Anyone that follows craft beer in Cincinnati knows that on Monday August 7, 2017, Blank Slate Brewing closed their doors for good. This came out of nowhere and without an official announcement, we were left to speculate.
I couldn’t believe that Blank Slate closed and I wanted to know why. There was no way that Scott LaFollette, owner of Blank Slate Brewing, closed because of financial reasons. Craft beer is too popular to run out of money. So it had to be something else, right?
But then on Thursday, Scott released an official statement. It was financial. The brewery that he opened, built and ran with a small staff had to close because there wasn’t enough money to keep it going. Six years of hard work just wasn’t enough to make his dream come true. It’s sad but it is very true.
Yes, Blank Slate Brewing closed and it’s hard to think that is even possible in a “booming” industry like craft beer. But it’s true and I think we all had something to do with Blank Slate closing.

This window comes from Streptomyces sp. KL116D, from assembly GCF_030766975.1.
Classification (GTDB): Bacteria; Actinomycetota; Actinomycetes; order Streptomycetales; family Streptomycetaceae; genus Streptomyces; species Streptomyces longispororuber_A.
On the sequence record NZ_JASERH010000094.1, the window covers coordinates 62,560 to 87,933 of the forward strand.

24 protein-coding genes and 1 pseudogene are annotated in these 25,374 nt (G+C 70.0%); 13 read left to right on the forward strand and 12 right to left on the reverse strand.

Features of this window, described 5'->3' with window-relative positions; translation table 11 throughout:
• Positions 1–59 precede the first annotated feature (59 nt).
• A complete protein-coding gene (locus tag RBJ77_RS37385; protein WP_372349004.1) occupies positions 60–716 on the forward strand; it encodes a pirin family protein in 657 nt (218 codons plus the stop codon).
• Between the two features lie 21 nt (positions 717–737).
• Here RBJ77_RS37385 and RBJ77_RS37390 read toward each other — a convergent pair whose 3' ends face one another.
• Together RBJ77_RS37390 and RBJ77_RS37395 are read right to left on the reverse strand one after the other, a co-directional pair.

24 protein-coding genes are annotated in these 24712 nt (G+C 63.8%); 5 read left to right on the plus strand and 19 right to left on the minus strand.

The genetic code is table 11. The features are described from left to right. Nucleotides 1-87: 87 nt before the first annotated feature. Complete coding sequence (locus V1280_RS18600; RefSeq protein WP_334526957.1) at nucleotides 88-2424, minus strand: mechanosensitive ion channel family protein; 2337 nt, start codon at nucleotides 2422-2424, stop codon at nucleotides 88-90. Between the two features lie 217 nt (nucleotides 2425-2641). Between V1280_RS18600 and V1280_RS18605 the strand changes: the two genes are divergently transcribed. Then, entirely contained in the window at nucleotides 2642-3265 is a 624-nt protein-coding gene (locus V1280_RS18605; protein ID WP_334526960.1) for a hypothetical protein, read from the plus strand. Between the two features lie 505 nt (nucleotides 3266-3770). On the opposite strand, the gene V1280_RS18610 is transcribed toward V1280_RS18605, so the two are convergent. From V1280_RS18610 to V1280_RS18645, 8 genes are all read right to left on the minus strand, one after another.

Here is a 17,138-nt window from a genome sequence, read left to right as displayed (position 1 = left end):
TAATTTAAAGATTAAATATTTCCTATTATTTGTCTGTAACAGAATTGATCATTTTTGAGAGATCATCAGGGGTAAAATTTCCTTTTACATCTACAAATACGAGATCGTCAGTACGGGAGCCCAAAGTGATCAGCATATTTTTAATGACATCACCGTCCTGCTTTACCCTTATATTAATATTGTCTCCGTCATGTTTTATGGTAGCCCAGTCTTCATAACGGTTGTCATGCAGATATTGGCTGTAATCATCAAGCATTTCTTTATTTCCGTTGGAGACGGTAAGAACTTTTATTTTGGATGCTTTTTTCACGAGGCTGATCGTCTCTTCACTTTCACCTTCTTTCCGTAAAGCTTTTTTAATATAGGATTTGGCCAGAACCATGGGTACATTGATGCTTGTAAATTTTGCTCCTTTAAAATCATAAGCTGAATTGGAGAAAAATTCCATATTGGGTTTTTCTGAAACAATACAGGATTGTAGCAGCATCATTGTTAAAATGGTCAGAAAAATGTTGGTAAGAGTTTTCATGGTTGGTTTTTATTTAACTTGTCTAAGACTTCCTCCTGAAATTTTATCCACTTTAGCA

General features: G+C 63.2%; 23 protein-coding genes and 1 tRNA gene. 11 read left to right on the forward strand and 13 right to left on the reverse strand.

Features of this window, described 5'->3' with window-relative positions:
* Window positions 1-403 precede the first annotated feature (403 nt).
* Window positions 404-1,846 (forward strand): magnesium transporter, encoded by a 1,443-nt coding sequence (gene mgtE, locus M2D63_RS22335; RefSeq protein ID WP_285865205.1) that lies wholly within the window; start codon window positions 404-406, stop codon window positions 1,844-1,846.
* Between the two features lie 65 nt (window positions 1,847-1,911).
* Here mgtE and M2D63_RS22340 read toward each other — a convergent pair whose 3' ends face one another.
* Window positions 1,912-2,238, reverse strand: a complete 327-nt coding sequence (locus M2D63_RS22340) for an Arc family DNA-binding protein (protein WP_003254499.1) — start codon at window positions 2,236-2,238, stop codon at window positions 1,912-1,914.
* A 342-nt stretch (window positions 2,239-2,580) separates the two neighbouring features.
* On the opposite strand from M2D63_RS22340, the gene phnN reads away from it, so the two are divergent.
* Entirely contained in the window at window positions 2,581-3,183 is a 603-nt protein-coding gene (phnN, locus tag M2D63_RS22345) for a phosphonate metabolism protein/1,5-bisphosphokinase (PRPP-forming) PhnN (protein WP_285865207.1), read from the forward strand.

Blank Slate Brewing: A Brief History
Scott opened Blank Slate Brewing in 2012. This was years before the big explosion of craft breweries. In fact, there were only a handful of breweries in Cincinnati at that point compared to the 40’ish that we have now. A small industrial warehouse off the beaten path on the east side of Cincinnati is where he set up shop.
Location didn’t matter much at that time because taprooms were not legal. His plan was to make beer his way and distribute it. Then things changed and taprooms became legal. Location and atmosphere started to mean more than the beer.
During this entire time, Scott was running his brewery without any investors or much help outside of a minimal staff. He also wasn’t paying himself because every dime was needed to pay the bills. His beer was well known and enjoyed by most.
From the outside, it appeared he was growing his business slowly but was doing good. But that obviously wasn’t the case at all.
There’s one part of his farewell post that hit me hard.
Just remember that supporting the ones you like means more than just saying “I went there once and really liked their beers.”